by Glynn Wilson
BIRMINGHAM, Ala., Oct. 30 – For the better part of the past month, it’s been a blast on the road “cowboying” in the Chevy van enjoying the fall weather and taking a break from television and politics out in nature – twelve days on the Gulf Coast and then four days taking in the peak color in North Carolina.
That’s me, in the Pelican Navigator on Lake James near Marion, N.C. Photo by Don Markum
The elections coming up next Tuesday, Nov. 7, however, are too important to ignore for any serious newsman.
Alas, I almost fell asleep trying to concentrate on the televised political debates tonight on Alabama Public Television.
Governor’s Debate Episode 2006
Gubernatorial candidates Lt. Gov. Lucy Baxley and Gov. Bob Riley exchanged viewpoints in this live one-hour event presented by Leadership Alabama, the Public Affairs Research Council of Alabama, Alabama Public Television and the Alabama Press Association.
Unfortunately, according to APT’s Website, the show is also sponsored by a few of the most corrupt corporate polluters in the state, including Alabama Power, Vulcan Materials and Entergen. It is also sponsored by one of the worst corporate spies in the country, BellSouth, which is about to merge with AT&T, now owned and operated out of George W. Bush’s Texas by Southwest Bell.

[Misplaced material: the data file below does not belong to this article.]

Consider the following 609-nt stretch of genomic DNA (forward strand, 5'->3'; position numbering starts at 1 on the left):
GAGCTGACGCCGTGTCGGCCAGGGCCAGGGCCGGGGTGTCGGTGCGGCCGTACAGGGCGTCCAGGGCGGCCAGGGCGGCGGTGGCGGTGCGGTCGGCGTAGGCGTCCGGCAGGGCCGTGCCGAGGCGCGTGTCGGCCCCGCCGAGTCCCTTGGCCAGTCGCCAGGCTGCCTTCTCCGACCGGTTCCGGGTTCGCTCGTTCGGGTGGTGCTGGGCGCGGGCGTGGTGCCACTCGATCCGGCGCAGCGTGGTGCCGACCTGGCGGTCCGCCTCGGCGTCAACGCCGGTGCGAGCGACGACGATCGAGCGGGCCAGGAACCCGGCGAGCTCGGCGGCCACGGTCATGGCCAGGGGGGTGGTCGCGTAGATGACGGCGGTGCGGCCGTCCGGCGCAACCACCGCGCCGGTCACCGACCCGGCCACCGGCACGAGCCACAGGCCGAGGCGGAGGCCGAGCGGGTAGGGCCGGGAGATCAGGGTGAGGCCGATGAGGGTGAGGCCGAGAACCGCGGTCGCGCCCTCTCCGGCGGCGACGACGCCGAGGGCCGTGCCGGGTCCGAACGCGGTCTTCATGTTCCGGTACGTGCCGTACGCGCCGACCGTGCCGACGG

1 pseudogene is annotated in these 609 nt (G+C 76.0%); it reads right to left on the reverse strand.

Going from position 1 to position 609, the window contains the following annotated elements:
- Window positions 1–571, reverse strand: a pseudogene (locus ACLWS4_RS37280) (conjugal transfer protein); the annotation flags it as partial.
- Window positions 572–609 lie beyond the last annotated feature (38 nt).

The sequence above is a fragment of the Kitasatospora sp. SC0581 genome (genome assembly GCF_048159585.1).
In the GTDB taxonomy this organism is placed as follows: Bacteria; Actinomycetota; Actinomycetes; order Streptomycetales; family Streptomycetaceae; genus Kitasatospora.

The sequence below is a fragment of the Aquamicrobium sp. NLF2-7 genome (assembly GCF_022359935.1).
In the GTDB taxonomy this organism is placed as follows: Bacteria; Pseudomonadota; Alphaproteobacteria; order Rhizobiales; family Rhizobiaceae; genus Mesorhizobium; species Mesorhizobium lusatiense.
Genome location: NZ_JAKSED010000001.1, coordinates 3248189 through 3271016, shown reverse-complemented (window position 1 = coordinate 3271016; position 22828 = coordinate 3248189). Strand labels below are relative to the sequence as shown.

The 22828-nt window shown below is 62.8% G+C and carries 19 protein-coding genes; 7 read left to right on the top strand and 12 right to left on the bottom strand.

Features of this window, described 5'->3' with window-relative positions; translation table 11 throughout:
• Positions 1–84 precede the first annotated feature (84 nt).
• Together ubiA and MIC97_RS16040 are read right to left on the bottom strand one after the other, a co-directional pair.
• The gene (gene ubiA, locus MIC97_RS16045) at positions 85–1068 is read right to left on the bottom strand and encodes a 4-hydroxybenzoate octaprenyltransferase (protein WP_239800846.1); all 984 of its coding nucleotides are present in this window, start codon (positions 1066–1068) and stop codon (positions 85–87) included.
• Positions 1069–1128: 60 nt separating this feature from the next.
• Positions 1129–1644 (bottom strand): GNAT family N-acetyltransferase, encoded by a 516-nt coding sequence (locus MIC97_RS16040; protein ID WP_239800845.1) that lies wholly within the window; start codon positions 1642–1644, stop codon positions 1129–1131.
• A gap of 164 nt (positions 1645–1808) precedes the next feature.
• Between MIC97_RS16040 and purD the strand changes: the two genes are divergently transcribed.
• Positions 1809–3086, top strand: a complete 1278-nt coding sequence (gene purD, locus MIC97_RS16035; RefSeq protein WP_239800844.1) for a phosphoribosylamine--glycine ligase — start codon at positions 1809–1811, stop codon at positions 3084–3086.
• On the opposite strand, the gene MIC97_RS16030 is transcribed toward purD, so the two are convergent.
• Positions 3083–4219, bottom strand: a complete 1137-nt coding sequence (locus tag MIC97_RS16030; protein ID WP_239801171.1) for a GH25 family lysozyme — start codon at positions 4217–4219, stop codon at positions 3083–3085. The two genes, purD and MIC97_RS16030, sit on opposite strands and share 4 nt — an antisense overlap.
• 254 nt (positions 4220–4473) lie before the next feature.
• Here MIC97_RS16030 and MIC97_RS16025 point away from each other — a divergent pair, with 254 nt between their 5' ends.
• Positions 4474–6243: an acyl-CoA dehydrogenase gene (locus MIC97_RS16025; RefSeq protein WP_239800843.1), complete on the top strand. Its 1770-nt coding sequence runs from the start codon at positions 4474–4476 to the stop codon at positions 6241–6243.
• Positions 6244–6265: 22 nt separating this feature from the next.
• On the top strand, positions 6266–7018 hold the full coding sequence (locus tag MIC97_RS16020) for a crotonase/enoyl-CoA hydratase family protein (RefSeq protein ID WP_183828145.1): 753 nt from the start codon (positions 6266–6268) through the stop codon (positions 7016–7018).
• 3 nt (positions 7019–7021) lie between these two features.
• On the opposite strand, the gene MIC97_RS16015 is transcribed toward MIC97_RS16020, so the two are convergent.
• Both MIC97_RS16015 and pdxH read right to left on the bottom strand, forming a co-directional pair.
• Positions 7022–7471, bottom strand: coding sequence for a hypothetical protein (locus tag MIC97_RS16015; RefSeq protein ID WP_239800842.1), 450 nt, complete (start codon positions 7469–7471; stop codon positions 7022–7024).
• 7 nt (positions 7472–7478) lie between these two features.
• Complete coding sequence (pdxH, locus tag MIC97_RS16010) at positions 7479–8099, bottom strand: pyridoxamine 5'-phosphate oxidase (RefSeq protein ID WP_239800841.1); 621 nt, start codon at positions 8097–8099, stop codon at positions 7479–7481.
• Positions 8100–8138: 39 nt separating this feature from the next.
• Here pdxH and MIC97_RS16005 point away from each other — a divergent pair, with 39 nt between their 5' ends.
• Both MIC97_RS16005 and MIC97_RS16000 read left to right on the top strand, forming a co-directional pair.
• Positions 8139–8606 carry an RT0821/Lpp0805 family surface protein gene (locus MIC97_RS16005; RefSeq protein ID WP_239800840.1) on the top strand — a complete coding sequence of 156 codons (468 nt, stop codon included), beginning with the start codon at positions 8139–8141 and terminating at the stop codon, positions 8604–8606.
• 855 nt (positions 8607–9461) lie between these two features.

Oh, you didn’t even know about the debates? Why would you, since none of the corporate television news stations or newspapers in this state did much to promote public involvement in the show.
And let’s face it, the race may already be a done deal anyway. The latest polls show Riley leading the governor’s race by a margin of 57 percent to 32 percent.
According to an article out today in StateLine.Org:
Republican Bob Riley is vying to become the first Alabama governor to be re-elected and to serve two full terms since George Wallace in the 1970s. Incumbents have lost the last three gubernatorial elections in Alabama, and Gov. Guy Hunt (R) won re-election in 1990 only to be removed in 1993 for an ethics violation.
In a state where voters have demonstrated their willingness to split tickets, Riley appears headed for a second term with a strong lead in the polls over Lt. Gov. Lucy Baxley, the Democratic nominee. In an Oct. 8 poll by the Press-Register/University of South Alabama, Riley led with 57 percent of voters, compared with 32 percent for Baxley.
Baxley, elected lieutenant governor four years ago after two terms as state treasurer, is trying to become the states first female governor in four decades. Wallaces wife, Lurleen, was elected in 1966 when state law barred her husband from succeeding himself.
Riley, a former three-term congressman, has benefited from little scandal, a strong economy and the states efficient reaction to several hurricanes that hit Alabama and neighboring states in 2004 and 2005. Top issues in the race include property appraisals, minimum wage levels and tax cuts.